Freezing injunctions

What are freezing injunctions?

In certain circumstances, a claimant, who has a very strong case against a defendant, may feel that there is a serious risk that the defendant will dispose of his or her assets before the case proceeds to trial, thereby preventing the claimant, if successful at the trial, from being able to execute judgment, as there may no longer be any assets available which would realise the value of the judgment.

The freezing injunction is a form of interim injunction designed to guard against this, and has the effect of restraining defendants from disposing of, or dissipating, their assets so as to frustrate any judgment which the claimant may obtain against them. Freezing injunctions are also known as ‘Mareva’ injunction, stemming from the decision of the Court of Appeal in Mareva Compania Naviera SA v International Bulk Carriers SA [1980] 1 ALL ER 213. Traditionally it has been said that a freezing injunction can only be granted if the claim is justiciable in England and Wales.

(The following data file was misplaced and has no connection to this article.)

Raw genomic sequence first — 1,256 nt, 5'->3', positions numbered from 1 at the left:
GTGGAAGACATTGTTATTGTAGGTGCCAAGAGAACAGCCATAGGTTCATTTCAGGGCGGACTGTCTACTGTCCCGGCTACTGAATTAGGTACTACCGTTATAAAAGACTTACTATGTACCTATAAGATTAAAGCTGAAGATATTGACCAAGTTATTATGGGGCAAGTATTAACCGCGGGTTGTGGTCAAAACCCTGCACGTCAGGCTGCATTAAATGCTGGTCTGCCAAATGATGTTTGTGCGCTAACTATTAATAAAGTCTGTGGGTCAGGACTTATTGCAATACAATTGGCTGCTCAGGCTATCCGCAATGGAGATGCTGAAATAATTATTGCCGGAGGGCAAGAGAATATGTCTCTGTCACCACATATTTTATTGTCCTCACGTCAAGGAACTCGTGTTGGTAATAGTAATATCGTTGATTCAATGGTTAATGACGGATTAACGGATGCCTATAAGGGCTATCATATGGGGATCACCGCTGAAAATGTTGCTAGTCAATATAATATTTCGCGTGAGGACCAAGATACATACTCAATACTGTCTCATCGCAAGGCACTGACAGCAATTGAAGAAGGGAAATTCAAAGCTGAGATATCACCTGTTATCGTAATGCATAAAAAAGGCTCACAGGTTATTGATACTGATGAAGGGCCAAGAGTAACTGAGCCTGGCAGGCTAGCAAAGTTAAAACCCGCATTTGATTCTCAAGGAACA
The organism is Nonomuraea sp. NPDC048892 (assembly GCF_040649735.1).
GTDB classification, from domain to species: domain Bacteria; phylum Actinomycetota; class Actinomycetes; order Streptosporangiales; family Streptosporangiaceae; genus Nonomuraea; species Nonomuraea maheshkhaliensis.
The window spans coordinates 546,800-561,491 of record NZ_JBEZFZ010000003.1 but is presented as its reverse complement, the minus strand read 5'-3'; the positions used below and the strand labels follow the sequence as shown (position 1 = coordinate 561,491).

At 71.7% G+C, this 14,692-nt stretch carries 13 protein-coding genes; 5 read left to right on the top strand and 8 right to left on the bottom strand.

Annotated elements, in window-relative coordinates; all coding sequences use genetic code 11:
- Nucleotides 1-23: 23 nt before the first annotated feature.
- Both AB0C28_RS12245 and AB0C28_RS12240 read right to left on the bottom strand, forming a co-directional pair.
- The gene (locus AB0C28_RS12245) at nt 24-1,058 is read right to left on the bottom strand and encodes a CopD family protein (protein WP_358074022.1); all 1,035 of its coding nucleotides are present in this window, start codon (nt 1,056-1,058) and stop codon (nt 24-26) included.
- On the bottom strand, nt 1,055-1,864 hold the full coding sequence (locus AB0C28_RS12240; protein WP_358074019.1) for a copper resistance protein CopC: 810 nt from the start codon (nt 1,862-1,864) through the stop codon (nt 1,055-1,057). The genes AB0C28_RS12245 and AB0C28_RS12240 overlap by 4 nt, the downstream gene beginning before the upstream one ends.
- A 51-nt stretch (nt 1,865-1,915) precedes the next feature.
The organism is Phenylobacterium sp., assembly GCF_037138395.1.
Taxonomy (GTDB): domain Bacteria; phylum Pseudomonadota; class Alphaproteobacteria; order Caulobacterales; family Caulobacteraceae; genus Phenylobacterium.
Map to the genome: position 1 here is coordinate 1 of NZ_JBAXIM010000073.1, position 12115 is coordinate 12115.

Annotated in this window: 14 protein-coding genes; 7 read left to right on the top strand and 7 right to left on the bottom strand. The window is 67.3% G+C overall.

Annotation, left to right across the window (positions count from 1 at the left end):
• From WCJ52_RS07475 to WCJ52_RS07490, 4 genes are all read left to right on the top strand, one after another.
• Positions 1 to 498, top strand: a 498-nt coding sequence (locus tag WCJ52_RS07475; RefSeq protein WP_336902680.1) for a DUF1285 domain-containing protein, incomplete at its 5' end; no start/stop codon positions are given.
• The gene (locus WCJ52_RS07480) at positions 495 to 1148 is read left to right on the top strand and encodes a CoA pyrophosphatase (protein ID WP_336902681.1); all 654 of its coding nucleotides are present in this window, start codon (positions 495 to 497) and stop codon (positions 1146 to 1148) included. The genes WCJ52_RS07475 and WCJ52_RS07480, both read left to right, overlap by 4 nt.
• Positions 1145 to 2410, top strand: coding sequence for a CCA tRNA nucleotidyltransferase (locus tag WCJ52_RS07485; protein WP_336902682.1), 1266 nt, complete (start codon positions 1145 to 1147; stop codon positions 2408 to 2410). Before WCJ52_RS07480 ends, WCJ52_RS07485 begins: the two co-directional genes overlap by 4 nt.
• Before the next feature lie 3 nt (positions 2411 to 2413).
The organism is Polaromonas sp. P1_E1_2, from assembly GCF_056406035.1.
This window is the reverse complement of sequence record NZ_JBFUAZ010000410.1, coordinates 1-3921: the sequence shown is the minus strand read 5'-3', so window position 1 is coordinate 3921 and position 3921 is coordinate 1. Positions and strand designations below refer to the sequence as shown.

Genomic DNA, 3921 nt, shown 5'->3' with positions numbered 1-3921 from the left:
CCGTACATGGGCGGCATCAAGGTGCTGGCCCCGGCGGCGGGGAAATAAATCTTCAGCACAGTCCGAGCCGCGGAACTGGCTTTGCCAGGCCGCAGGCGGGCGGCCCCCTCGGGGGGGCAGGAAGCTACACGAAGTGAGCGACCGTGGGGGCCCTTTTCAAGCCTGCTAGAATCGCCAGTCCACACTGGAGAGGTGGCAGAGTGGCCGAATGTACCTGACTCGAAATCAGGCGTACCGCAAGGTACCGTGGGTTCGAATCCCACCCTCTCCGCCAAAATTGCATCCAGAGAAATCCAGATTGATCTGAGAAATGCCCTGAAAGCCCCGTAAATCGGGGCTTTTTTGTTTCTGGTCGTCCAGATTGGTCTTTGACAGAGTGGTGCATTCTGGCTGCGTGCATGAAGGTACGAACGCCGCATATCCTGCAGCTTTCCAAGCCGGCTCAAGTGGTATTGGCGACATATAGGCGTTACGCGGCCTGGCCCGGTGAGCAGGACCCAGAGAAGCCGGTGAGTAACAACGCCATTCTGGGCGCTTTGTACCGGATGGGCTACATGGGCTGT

Principles

There are four requirements:

  1. A cause of action justiciable in England and Wales

  2. A good arguable case

  3. The defendant having assets within the jurisdiction;

  4. A real risk that the defendant may dispose of or dissipate those assets before judgment can be enforced.

Good arguable case

The claimant’s affidavit must disclose a good arguable case as regards the merits of the substantive claim against the defendant.

It is usually the case that the claimant has to show that the defendant has some assets within the jurisdiction.

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For more information on:

  • Risk of disposal
  • Discretion
  • Procedure
  • Purpose of the order